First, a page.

Mister Boomer spied an endangered species this past week. This scene was something that we commonly saw in our Boomer Years, but now sightings are rare. Heading to work one day, Mister B saw a woman in a dress, by all appearances herself heading to work. What was unusual about her was she that was very pregnant — and smoking a cigarette.
World War II had secured a steady stream of nicotine-addicted GIs for the tobacco companies. On returning home, many of their soon-to-be-wives picked up the habit — if they hadn’t already during the war. Yet all was not perfect for Big Tobacco.
By the early 1940s there were rumblings among the medical community about the potential harm that could be done to the human body by smoking. Further, these science-minded individuals knew that whatever the pregnant mother ingested was going to find its way into the baby’s bloodstream. Big Tobacco was not going to take this information lightly.
The companies reacted forcefully, with counter ad campaigns, and by 1954 they were funding “scientific” studies of their own, intended to show that smoking had no effect on mother or baby. Camel cigarettes ran a series of ads promoting their product as “the brand most doctors choose.” Philip Morris published ads quoting their own studies with a drawing of a mother and her child, flanked by the headline of, “Mother and Baby Are Doing Fine.” Still, resistance was building with both consumers and doctors.
The U.S. government stepped into the fray and in January of 1964, the Surgeon General released the results of the very first government study on smoking and health. The study concluded that smoking while pregnant increased the risk of premature birth, birth defects, lower birth weight and ectopic pregnancies, where the egg grows outside of the uterus — and, oh yes, risk to the mother of heart disease, stroke, gum disease and cancer. The study stated that as the mother took smoke into her lungs, nicotine, carbon monoxide and tar passed through the placenta and umbilical cord into the baby’s bloodstream.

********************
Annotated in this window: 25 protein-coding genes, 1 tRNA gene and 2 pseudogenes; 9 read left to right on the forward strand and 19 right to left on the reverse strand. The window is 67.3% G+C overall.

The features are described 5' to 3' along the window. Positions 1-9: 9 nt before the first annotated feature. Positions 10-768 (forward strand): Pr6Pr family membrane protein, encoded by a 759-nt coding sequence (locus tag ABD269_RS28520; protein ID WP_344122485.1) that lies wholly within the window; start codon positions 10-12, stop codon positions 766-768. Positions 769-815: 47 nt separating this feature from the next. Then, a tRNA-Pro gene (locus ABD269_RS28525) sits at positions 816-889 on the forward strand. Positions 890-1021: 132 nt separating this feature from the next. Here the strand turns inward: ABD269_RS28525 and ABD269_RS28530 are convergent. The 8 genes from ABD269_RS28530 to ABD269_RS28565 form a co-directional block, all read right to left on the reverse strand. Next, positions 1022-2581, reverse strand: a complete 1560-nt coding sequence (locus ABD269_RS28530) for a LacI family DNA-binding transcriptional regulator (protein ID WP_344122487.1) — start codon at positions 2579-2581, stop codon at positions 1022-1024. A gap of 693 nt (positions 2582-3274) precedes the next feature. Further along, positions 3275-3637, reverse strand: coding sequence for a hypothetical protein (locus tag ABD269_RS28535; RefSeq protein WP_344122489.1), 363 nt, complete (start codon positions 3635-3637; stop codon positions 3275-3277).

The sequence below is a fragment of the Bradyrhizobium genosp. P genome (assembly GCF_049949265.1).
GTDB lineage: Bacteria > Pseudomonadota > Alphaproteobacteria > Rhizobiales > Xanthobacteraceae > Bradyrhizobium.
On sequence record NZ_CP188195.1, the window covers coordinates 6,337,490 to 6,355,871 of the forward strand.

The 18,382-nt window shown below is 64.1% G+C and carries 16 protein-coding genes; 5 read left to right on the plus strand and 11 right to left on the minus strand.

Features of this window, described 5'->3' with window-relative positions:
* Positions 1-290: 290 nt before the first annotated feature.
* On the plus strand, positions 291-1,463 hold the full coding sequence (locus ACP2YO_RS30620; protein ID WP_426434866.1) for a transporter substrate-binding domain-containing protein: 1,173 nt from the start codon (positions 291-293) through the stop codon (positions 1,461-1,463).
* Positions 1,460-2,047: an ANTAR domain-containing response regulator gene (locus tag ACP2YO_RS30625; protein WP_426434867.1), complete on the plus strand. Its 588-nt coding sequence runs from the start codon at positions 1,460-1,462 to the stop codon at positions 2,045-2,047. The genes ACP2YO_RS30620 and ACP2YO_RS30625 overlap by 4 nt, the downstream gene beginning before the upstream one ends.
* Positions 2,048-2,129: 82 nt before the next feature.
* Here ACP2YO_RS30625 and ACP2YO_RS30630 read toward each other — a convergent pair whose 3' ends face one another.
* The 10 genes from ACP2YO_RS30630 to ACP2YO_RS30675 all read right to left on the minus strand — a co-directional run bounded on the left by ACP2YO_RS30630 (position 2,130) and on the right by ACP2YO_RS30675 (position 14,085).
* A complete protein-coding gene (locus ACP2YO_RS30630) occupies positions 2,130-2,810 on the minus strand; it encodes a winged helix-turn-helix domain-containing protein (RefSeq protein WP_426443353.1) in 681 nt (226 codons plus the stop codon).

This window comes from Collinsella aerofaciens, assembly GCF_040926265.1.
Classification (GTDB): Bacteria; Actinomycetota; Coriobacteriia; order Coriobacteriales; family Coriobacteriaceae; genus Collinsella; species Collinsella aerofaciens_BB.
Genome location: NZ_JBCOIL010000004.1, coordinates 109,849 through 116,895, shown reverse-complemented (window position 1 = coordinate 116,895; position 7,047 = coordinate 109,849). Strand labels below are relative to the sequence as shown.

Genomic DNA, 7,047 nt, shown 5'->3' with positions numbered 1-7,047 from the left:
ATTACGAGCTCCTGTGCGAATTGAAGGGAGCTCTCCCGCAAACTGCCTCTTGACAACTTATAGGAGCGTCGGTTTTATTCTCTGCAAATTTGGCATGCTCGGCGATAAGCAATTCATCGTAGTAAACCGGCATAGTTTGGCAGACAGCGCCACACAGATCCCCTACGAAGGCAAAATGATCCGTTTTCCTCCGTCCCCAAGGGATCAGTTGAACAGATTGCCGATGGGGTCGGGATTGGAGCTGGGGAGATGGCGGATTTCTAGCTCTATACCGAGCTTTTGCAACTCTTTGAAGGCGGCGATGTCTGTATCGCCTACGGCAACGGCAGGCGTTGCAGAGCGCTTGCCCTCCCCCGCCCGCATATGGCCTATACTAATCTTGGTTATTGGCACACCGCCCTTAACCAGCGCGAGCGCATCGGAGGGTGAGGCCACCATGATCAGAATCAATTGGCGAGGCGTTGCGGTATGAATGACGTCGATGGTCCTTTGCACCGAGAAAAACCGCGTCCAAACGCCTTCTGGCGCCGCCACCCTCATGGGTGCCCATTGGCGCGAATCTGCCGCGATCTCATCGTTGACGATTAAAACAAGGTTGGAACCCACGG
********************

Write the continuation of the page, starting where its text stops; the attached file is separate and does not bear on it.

Congress attempted to establish warning labels on packaging, but Big Tobacco fought back, getting key Congressmen to agree that the wording of the proposed labeling was too harsh. In 1965, Congress passed a modified version of their original warning label with the Federal Cigarette Advertising Act. This was followed by more restrictive wording in advertising and packaging with the Public Health Cigarette Smoking Act of 1969, which also banned cigarette advertising on television and radio.
Mister Boomer’s mother, and most of the mothers of his friends, smoked while pregnant. “It hasn’t hurt me yet,” was the phrase his mom often spoke when, in later years, Mister B and his siblings tried to get her to quit. Boomer mothers could be heard from coast to coast saying how they smoked (and drank, but that is a story for another time) while they were pregnant, and we boomers turned out OK. We were living proof that nothing bad happened. They were addicted, but times were changing and attitudes with them.
In 1973 Congress passed the most restrictive labeling to that date, requiring wording on each pack that said cigarettes contain “toxic substances.” Congress would continue to modify labeling into the 1980s and beyond.
As he has stated before, Mister Boomer always hated smoking (read: Boomers First Accepted Smoking, Then They Rejected It). Maybe his exposure to the toxic substances in the womb turned him away from the habit throughout his life, but his brother and sister were also crusaders in their fight to get their parents to quit. They finally did in the 1980s, when Brother Boomer had his first child, followed by another. The grandparents were not allowed to smoke in his house or near the grandkids. After a couple of years of smoking outside, they relented and gave it up.
Did your mother smoke while she was pregnant with you, boomers?